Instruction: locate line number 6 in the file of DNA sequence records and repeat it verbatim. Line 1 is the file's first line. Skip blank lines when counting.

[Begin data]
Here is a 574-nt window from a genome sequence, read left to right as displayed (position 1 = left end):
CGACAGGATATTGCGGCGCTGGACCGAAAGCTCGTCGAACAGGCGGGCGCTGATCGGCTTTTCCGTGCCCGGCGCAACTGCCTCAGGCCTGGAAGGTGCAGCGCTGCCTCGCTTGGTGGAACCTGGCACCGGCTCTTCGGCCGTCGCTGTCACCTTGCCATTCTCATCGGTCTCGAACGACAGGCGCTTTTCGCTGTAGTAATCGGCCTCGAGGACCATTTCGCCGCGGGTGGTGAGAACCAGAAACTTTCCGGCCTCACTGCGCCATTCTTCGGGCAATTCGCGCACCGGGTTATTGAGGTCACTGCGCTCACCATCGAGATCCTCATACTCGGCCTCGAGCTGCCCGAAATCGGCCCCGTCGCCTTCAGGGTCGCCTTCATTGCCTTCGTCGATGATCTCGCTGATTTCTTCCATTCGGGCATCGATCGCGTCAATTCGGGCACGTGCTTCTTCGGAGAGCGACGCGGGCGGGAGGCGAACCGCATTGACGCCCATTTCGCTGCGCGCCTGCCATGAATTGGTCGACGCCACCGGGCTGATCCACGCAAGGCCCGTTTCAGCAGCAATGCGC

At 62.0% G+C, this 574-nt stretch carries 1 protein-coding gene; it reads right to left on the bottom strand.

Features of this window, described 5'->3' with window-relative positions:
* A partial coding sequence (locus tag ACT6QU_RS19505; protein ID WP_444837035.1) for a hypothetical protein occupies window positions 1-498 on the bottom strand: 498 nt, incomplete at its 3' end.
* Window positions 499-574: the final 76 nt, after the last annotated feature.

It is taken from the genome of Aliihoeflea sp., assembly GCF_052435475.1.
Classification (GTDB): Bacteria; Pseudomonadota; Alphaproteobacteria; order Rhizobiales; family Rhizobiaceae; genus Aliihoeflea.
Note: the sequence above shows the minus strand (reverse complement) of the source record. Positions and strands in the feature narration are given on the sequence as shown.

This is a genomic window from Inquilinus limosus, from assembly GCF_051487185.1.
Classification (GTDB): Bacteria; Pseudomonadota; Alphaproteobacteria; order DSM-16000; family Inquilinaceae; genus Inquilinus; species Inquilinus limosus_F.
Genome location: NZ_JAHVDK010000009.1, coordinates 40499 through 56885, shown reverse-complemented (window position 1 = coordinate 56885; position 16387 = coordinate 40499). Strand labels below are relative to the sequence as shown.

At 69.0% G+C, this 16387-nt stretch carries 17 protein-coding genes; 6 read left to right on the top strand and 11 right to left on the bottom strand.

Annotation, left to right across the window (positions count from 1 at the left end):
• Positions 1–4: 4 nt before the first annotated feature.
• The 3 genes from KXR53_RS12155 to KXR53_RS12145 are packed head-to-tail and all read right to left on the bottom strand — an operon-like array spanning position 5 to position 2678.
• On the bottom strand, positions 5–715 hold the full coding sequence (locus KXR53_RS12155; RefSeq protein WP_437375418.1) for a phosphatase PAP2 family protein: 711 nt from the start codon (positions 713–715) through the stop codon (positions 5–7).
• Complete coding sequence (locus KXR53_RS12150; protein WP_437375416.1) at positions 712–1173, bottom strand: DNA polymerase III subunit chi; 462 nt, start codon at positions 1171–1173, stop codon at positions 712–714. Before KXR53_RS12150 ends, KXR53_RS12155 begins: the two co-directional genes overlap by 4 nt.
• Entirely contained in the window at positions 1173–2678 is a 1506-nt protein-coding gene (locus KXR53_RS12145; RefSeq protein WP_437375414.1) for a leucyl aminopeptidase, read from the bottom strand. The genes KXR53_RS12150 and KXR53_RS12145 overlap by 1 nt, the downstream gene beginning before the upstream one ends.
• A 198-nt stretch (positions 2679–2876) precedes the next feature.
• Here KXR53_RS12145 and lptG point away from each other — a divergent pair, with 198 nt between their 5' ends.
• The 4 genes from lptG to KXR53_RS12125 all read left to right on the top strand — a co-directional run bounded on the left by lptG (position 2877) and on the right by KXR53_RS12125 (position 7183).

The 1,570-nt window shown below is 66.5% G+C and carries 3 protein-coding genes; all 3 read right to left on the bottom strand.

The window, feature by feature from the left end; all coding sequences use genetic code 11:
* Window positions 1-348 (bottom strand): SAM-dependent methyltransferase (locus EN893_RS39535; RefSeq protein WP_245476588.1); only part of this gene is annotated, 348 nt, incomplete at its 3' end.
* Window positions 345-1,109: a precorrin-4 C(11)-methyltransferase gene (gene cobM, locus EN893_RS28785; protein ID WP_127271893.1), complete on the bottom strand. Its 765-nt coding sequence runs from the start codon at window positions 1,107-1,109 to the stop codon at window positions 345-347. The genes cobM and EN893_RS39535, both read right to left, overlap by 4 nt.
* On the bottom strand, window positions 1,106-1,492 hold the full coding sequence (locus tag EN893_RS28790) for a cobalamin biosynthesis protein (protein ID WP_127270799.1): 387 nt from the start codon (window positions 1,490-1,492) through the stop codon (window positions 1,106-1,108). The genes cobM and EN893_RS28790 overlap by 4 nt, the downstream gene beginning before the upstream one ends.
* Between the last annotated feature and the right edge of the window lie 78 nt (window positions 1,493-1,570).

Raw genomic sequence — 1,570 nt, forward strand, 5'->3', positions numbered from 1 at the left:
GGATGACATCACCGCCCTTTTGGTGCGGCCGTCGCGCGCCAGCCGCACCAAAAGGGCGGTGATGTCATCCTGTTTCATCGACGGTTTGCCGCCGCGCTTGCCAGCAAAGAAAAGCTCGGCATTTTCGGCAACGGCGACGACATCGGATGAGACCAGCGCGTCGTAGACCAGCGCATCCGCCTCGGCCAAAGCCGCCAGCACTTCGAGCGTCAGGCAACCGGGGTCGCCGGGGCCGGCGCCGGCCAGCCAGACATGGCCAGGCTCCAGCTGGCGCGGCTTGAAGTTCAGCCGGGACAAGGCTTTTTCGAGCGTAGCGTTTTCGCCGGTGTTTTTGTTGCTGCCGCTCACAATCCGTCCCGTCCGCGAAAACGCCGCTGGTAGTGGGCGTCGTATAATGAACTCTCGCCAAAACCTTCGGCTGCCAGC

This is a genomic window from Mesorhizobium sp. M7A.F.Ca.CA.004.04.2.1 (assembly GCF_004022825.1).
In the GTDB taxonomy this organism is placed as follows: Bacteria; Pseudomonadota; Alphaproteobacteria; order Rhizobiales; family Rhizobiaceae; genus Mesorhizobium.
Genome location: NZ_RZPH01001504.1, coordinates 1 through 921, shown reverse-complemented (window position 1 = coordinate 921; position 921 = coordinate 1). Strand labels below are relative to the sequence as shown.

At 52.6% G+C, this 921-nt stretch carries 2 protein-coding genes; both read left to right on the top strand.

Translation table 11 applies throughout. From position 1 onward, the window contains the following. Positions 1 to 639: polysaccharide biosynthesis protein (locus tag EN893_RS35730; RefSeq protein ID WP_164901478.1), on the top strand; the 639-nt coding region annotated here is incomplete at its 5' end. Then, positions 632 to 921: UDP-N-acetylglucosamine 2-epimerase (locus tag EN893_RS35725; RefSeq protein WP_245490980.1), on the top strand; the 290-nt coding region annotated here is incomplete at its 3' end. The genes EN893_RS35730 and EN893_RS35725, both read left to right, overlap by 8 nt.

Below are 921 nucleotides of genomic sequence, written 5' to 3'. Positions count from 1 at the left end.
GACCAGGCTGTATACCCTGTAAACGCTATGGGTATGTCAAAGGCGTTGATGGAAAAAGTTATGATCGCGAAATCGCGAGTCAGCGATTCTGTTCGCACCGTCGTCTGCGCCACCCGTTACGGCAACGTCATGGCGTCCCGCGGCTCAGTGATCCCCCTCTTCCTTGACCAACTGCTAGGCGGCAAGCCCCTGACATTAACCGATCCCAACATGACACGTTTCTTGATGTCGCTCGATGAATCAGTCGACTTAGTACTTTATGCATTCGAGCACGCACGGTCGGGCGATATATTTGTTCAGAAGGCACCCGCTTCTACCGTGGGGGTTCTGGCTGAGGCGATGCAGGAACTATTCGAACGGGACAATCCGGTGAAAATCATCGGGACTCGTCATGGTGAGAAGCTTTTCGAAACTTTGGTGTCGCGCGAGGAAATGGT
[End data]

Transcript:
* Window positions 499-574: the final 76 nt, after the last annotated feature.